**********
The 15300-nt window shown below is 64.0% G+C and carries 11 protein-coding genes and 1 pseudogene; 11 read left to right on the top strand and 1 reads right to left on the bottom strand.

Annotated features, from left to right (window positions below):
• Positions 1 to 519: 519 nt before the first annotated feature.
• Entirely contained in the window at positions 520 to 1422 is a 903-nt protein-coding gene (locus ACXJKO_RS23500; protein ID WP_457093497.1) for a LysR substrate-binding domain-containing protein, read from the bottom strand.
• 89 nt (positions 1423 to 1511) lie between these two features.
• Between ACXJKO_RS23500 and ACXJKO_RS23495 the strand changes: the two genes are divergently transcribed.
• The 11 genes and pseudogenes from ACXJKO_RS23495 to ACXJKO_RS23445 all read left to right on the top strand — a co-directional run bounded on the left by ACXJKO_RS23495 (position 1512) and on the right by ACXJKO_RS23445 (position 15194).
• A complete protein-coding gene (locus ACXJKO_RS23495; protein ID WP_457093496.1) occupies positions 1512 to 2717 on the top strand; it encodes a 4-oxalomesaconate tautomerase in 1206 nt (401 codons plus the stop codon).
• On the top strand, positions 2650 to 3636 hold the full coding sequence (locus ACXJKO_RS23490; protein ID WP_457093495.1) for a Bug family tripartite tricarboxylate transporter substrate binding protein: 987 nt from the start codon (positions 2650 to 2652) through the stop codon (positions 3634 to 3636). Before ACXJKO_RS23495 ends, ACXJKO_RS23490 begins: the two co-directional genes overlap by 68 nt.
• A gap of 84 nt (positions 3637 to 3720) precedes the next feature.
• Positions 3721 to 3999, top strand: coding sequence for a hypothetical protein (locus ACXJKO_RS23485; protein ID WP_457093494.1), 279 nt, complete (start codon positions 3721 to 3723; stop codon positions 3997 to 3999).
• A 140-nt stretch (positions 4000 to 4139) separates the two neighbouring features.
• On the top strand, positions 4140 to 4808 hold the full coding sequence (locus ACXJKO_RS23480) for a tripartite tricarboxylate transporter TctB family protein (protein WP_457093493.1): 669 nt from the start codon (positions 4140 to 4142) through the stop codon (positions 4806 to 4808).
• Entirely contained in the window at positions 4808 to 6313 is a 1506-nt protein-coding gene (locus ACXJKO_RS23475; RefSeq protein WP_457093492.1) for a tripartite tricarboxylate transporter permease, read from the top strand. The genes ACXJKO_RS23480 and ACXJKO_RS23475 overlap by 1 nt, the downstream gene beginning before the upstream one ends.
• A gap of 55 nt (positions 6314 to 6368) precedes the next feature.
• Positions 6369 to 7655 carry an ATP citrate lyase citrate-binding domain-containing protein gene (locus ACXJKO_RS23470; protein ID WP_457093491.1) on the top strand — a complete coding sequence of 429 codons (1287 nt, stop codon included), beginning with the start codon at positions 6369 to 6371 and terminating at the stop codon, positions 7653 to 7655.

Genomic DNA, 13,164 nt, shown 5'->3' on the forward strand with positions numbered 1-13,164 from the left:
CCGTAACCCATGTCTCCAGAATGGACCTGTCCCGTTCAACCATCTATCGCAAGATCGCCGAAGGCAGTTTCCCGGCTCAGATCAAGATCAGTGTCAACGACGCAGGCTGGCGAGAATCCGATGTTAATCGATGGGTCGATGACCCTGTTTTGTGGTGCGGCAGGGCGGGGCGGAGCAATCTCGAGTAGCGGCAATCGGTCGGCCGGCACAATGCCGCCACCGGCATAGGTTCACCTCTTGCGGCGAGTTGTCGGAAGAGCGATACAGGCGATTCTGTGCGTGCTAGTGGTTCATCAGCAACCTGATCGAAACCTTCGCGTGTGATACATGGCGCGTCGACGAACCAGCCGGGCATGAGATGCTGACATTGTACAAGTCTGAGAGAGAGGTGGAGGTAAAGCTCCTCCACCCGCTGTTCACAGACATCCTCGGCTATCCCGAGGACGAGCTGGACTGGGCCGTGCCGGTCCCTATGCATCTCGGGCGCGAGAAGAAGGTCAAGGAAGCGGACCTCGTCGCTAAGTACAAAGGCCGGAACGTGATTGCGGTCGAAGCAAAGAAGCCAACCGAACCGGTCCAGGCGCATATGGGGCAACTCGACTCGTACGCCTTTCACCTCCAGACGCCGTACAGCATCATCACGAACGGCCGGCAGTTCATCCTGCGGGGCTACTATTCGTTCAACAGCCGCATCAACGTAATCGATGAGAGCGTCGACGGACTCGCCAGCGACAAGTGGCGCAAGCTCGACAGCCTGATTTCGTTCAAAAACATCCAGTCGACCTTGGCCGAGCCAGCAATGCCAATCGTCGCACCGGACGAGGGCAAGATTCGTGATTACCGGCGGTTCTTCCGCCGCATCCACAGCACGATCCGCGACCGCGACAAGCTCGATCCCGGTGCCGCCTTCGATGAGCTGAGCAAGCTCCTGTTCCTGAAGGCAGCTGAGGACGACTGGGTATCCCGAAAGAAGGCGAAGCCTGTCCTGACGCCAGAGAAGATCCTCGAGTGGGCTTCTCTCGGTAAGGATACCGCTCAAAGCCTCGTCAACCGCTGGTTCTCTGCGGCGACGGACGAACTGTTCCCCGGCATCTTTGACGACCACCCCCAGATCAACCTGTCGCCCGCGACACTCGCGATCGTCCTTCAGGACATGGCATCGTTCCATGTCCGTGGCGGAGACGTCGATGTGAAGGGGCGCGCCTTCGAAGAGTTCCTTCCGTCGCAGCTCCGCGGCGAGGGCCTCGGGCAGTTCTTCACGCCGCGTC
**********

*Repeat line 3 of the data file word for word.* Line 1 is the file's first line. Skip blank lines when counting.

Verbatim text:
• Positions 1 to 519: 519 nt before the first annotated feature.